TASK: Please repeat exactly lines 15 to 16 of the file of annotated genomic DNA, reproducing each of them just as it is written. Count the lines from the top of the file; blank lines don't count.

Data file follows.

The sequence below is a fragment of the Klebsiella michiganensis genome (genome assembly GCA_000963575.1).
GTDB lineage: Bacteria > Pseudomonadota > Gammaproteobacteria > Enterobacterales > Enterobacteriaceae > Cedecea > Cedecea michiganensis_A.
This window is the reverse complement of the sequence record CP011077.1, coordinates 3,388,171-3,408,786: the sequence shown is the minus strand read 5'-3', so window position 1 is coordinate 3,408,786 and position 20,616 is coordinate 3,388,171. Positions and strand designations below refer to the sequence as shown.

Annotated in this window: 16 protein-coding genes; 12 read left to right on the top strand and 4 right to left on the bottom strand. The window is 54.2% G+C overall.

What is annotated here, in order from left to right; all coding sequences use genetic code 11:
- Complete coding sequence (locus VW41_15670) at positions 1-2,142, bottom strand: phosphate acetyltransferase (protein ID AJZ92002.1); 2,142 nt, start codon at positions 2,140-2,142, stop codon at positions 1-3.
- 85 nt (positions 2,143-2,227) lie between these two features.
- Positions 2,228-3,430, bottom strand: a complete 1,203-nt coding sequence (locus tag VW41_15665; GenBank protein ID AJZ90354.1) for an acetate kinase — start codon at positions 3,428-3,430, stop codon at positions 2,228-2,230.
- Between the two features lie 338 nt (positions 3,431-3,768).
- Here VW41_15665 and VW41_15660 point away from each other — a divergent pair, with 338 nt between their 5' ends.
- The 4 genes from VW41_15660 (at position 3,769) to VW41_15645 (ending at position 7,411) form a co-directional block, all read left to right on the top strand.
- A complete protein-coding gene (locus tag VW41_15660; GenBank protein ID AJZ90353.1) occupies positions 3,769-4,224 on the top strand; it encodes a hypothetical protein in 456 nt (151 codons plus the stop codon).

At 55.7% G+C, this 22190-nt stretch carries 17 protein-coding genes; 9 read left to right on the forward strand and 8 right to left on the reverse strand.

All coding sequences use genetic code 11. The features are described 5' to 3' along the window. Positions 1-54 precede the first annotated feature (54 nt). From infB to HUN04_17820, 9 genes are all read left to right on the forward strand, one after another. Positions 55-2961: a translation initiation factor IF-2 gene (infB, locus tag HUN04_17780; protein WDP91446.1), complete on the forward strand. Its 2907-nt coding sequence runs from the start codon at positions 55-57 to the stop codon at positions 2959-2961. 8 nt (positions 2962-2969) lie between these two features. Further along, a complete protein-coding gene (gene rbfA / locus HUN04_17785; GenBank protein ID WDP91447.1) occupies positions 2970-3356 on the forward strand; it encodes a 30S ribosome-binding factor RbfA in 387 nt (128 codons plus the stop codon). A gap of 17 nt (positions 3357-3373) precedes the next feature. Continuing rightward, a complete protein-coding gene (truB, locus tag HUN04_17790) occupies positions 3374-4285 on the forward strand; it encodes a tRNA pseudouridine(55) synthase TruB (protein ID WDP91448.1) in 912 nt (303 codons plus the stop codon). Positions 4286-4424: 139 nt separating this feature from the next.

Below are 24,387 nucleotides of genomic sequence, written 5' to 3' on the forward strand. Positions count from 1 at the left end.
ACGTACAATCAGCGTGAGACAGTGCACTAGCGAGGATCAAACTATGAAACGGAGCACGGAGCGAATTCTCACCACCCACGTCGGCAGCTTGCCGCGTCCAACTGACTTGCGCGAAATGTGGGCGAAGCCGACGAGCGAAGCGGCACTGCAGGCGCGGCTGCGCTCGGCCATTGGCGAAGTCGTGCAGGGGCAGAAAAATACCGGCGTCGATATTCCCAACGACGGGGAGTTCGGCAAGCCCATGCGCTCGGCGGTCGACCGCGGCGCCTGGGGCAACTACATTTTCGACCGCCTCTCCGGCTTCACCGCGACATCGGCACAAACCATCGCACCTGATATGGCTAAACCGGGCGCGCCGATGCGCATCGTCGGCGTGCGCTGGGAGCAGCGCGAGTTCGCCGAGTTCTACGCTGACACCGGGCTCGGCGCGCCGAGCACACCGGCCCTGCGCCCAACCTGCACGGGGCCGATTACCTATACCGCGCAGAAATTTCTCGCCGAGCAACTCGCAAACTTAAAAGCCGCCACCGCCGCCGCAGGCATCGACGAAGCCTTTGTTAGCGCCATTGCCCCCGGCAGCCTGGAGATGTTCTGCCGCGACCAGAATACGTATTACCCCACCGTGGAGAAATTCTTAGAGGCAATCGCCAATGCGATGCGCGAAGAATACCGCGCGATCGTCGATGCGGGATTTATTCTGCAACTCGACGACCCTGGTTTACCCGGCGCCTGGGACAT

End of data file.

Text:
Below are 24,387 nucleotides of genomic sequence, written 5' to 3' on the forward strand. Positions count from 1 at the left end.
ACGTACAATCAGCGTGAGACAGTGCACTAGCGAGGATCAAACTATGAAACGGAGCACGGAGCGAATTCTCACCACCCACGTCGGCAGCTTGCCGCGTCCAACTGACTTGCGCGAAATGTGGGCGAAGCCGACGAGCGAAGCGGCACTGCAGGCGCGGCTGCGCTCGGCCATTGGCGAAGTCGTGCAGGGGCAGAAAAATACCGGCGTCGATATTCCCAACGACGGGGAGTTCGGCAAGCCCATGCGCTCGGCGGTCGACCGCGGCGCCTGGGGCAACTACATTTTCGACCGCCTCTCCGGCTTCACCGCGACATCGGCACAAACCATCGCACCTGATATGGCTAAACCGGGCGCGCCGATGCGCATCGTCGGCGTGCGCTGGGAGCAGCGCGAGTTCGCCGAGTTCTACGCTGACACCGGGCTCGGCGCGCCGAGCACACCGGCCCTGCGCCCAACCTGCACGGGGCCGATTACCTATACCGCGCAGAAATTTCTCGCCGAGCAACTCGCAAACTTAAAAGCCGCCACCGCCGCCGCAGGCATCGACGAAGCCTTTGTTAGCGCCATTGCCCCCGGCAGCCTGGAGATGTTCTGCCGCGACCAGAATACGTATTACCCCACCGTGGAGAAATTCTTAGAGGCAATCGCCAATGCGATGCGCGAAGAATACCGCGCGATCGTCGATGCGGGATTTATTCTGCAACTCGACGACCCTGGTTTACCCGGCGCCTGGGACAT